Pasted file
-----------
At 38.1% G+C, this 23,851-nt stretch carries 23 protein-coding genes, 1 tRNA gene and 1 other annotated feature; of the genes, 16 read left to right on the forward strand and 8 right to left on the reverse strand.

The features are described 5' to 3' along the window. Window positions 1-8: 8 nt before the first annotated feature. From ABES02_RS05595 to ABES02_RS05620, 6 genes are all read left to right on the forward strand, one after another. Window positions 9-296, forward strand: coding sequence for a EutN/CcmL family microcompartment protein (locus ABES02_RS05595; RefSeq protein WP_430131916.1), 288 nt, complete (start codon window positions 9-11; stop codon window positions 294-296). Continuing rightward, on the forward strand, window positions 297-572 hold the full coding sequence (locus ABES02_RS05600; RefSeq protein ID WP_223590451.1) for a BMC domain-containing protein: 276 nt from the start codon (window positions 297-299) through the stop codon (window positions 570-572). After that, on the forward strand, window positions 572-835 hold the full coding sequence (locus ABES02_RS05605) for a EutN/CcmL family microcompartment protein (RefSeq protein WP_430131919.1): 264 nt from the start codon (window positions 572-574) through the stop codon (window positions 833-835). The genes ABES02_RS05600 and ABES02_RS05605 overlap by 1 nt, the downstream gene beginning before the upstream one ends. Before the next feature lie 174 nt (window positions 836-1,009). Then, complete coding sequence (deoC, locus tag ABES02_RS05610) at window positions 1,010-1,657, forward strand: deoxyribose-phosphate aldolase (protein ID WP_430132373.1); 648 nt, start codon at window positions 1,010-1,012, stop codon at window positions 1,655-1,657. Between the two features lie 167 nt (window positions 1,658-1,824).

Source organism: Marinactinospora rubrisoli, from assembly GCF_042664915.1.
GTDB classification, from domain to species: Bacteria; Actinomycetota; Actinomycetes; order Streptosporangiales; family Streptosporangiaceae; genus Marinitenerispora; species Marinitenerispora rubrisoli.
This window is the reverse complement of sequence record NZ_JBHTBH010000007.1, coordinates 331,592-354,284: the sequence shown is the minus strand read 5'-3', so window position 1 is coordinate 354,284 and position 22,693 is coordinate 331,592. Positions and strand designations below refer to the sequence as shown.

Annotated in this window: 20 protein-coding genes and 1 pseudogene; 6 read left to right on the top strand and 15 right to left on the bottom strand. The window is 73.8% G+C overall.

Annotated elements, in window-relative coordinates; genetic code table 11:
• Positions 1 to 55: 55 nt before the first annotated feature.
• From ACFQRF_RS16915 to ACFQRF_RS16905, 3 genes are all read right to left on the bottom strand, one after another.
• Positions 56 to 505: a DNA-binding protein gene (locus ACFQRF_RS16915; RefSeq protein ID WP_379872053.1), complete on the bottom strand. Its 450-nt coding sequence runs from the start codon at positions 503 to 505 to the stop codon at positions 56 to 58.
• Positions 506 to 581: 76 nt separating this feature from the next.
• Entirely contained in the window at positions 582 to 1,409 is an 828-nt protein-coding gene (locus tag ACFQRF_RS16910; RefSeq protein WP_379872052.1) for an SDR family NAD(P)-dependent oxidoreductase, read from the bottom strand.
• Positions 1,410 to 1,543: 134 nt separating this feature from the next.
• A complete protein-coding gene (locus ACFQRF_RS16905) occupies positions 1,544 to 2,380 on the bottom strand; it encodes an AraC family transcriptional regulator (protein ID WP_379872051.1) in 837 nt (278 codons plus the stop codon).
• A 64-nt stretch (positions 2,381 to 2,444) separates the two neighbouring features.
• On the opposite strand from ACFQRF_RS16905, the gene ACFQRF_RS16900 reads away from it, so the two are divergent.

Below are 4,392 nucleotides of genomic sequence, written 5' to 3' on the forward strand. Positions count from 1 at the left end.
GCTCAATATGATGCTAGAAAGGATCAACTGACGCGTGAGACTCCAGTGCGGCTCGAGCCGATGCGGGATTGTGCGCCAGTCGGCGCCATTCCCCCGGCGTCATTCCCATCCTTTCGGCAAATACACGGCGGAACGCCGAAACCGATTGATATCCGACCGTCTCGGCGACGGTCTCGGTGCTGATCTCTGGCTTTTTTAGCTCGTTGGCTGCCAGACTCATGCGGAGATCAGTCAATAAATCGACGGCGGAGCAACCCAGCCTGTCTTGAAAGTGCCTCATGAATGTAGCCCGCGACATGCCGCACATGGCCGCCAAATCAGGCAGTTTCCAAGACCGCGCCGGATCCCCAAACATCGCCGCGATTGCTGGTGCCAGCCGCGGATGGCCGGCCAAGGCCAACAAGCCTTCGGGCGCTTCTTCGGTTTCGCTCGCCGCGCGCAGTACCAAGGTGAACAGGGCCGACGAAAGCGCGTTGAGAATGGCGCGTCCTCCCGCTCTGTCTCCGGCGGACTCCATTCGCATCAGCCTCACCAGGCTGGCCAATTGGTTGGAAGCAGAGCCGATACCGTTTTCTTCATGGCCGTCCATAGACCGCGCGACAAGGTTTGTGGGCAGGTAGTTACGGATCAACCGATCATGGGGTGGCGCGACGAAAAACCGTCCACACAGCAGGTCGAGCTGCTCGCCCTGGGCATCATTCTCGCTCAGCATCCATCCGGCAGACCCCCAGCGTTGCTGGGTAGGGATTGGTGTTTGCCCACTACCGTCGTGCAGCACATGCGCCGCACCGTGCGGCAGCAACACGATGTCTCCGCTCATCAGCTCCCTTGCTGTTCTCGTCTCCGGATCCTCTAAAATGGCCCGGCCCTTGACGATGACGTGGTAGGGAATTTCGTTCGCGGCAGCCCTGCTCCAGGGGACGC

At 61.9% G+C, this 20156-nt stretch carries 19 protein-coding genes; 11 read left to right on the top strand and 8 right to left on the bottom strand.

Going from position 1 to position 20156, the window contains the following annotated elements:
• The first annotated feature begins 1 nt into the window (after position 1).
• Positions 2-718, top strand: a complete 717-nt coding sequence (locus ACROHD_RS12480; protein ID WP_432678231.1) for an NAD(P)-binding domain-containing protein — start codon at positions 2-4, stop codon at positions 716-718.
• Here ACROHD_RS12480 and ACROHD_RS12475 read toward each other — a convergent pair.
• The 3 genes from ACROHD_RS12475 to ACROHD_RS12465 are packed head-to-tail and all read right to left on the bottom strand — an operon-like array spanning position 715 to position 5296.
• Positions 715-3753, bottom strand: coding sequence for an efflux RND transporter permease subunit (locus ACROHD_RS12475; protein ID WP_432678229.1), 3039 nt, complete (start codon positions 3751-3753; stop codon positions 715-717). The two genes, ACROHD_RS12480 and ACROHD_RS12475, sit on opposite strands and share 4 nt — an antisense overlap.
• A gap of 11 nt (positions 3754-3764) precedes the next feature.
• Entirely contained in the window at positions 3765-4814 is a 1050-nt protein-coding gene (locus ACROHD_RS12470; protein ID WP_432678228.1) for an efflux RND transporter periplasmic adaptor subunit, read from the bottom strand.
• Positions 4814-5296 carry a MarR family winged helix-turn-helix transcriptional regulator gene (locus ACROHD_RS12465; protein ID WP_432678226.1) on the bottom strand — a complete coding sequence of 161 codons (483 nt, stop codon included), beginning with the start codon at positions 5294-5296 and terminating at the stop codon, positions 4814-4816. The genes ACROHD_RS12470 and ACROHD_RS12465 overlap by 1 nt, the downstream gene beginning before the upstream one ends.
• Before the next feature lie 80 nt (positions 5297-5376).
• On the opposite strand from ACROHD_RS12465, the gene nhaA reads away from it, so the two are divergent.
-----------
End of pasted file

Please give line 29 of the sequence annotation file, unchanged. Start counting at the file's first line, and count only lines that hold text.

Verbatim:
• Before the next feature lie 80 nt (positions 5297-5376).